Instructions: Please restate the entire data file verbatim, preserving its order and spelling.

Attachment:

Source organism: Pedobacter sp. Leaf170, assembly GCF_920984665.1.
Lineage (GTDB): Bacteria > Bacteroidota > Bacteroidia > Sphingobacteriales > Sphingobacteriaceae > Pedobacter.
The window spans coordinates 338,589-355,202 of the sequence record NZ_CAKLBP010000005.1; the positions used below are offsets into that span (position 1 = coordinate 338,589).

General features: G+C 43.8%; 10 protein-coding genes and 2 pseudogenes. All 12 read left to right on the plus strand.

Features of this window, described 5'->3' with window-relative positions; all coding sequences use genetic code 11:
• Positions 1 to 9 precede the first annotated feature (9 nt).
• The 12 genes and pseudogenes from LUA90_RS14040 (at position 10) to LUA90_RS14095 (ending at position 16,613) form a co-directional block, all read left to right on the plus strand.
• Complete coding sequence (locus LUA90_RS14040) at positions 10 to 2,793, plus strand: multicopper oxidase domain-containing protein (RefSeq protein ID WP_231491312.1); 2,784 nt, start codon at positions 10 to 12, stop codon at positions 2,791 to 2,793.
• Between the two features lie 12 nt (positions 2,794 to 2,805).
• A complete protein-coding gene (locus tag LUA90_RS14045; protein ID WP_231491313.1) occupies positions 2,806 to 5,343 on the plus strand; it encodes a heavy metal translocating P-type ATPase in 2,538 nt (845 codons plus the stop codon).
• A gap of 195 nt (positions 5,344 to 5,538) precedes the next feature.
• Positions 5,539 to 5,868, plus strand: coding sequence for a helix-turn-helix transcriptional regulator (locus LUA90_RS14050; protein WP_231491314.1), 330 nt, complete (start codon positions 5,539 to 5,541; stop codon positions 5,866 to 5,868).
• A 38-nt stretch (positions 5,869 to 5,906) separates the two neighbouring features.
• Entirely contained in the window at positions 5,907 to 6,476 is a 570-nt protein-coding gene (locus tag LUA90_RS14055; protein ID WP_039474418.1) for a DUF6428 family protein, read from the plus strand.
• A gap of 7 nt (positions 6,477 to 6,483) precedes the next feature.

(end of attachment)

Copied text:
Source organism: Pedobacter sp. Leaf170, assembly GCF_920984665.1.
Lineage (GTDB): Bacteria > Bacteroidota > Bacteroidia > Sphingobacteriales > Sphingobacteriaceae > Pedobacter.
The window spans coordinates 338,589-355,202 of the sequence record NZ_CAKLBP010000005.1; the positions used below are offsets into that span (position 1 = coordinate 338,589).

General features: G+C 43.8%; 10 protein-coding genes and 2 pseudogenes. All 12 read left to right on the plus strand.

Features of this window, described 5'->3' with window-relative positions; all coding sequences use genetic code 11:
• Positions 1 to 9 precede the first annotated feature (9 nt).
• The 12 genes and pseudogenes from LUA90_RS14040 (at position 10) to LUA90_RS14095 (ending at position 16,613) form a co-directional block, all read left to right on the plus strand.
• Complete coding sequence (locus LUA90_RS14040) at positions 10 to 2,793, plus strand: multicopper oxidase domain-containing protein (RefSeq protein ID WP_231491312.1); 2,784 nt, start codon at positions 10 to 12, stop codon at positions 2,791 to 2,793.
• Between the two features lie 12 nt (positions 2,794 to 2,805).
• A complete protein-coding gene (locus tag LUA90_RS14045; protein ID WP_231491313.1) occupies positions 2,806 to 5,343 on the plus strand; it encodes a heavy metal translocating P-type ATPase in 2,538 nt (845 codons plus the stop codon).
• A gap of 195 nt (positions 5,344 to 5,538) precedes the next feature.
• Positions 5,539 to 5,868, plus strand: coding sequence for a helix-turn-helix transcriptional regulator (locus LUA90_RS14050; protein WP_231491314.1), 330 nt, complete (start codon positions 5,539 to 5,541; stop codon positions 5,866 to 5,868).
• A 38-nt stretch (positions 5,869 to 5,906) separates the two neighbouring features.
• Entirely contained in the window at positions 5,907 to 6,476 is a 570-nt protein-coding gene (locus tag LUA90_RS14055; protein ID WP_039474418.1) for a DUF6428 family protein, read from the plus strand.
• A gap of 7 nt (positions 6,477 to 6,483) precedes the next feature.